5789State of the SOAP (was: Is SOAP::Lite still in development?)
- Jan 15, 2007I do actively follow the group. I rarely have time to respond however
between work, a kid, and a number of other projects I am actively
I tend to develop SOAP::Lite in bursts when need and opportunity
converge and I have a god chunk of time to work with.
As with any open source project, it is always looking for help and
looking for members from the community to take the initiative to
contribute (some have, and I should go back and incorporate some of
I could write a State of the SOAP address to give the community a sense
of what's up... if I did, it would go something like this:
The SOAP protocol is still in wide use today as it has become native to
so many development platforms.SOAP itself has also become an incredibly
stable protocol. The WS-* Wars of the early millenium seem to have died
down, and the few truly useful extensions to SOAP have been selected by
Most SOAP toolkits as well have stablized along with the protocol.
Relatively speaking, the status of this SOAP toolkit is fair to good.
SOAP::Lite works with the majority of endpoints, but has a number of
interoperability issues with more modern implementations of SOAP servers
and clients. The task of keeping SOAP::Lite up to date is a difficult
one. The source code is notoriously complex, a mark of the ingenious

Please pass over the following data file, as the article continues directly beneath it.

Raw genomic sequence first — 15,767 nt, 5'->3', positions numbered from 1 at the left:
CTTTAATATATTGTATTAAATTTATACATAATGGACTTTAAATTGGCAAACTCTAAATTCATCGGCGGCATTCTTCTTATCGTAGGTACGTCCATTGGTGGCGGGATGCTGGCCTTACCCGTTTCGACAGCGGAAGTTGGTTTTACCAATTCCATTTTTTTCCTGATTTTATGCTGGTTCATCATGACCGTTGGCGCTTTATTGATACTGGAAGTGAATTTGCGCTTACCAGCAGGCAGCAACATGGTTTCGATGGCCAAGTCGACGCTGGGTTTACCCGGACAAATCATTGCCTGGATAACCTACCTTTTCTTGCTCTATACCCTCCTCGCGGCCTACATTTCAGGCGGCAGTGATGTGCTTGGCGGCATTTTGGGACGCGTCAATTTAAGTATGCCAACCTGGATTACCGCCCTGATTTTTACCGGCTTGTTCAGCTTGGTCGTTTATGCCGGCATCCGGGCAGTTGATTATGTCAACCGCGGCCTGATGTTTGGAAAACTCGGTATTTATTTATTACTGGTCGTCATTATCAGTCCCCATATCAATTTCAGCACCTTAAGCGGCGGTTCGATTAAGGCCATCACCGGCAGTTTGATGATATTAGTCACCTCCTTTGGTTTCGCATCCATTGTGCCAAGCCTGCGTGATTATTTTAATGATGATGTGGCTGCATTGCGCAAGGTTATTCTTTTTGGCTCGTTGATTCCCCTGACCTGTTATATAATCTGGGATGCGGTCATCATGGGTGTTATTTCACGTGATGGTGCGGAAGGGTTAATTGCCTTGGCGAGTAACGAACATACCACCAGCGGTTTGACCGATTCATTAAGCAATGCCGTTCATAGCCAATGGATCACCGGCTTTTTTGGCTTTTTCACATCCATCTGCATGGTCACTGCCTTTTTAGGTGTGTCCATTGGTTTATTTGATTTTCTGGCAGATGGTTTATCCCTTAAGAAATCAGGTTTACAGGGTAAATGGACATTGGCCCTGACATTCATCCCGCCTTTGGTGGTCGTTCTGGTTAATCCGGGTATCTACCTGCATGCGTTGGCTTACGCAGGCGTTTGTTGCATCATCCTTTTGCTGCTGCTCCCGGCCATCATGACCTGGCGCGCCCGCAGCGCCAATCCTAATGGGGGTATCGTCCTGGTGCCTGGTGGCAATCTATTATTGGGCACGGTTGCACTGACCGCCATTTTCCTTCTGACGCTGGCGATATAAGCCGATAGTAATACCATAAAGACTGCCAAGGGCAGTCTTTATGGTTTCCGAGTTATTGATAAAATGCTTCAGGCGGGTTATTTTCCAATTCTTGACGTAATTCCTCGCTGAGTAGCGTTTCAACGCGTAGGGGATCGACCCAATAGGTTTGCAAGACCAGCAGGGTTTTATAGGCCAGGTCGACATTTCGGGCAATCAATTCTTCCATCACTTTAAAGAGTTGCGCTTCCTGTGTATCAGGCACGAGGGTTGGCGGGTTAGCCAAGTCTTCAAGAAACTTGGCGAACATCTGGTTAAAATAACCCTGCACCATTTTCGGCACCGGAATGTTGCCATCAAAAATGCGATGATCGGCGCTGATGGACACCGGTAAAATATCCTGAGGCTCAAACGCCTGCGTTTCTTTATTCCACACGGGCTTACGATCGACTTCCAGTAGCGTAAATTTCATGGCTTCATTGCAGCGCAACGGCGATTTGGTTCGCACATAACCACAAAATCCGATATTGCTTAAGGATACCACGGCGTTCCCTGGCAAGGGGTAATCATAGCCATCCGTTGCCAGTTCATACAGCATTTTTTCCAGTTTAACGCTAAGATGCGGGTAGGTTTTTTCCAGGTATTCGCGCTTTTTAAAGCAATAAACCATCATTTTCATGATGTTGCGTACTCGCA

Paul who created SOAP:Lite, and as a result baffles most inexperienced
Perl programmers, and indeed may even frighten them off. I myself am
given the highest respect in my office for signing up to maintain the
module - I work with some of the brightest and most experienced Perl
programmers in the industry and they all look at SOAP::Lite in awe.
But I am not trying to inflate my ego, I am trying to set the stage for
what should be next for Perl's only SOAP toolkit.
If SOAP::Lite as a project is to attract more contributing authors, it
is essential that the SOAP::Lite code base become easier to work with.
SOAP::Lite could benefit a great deal from shedding a lot of the code
written before the protocol had really matured, before the era of the
WS-i, before a time where other toolkits and servers had agreed upon and
embraced a set of best practices. SOAP::Lite should shift to become
document-driven, as opposed to RPC driven.
SOAP::Lite needs a re-write. SOAP::Lite needs to live up to its name of
"Lite." SOAP::Lite should be built from the ground up to conform to the
WS-i's requirements. It should be built first and foremost around a
wicked WSDL parser and engine. It should be made more modular so that
its components can be more easily swapped out for newer and better
implementations without disrupting users and developers. It should take
advantage of the number of perl modules that have evolved since
SOAP::Lite was conceived to reduce code complexity and obscurity.
SOAP::Lite needs your help. SOAP::Lite needs a group of 2-3 passionate
people to take a fresh look at this critical toolkit for Perl developers
and to usher into a new age of utilization, community growth, usage, and
Undertaking a project like this is not a trivial task. It requires
months and months of dedicated time and attention. And then it must also
be supported and maintained.
This project would not start from ground zero. There is a vision and a
plethora of tried and true code already within SOAP::Lite that shouldn't
be needlessly thrown away. What we endeavor to do is make SOAP::Lite
easier to grok and easier to work with. What we hope to create is a new
module, called SOAP::Easy.
Lead Developer and Maintainer, SOAP::Lite
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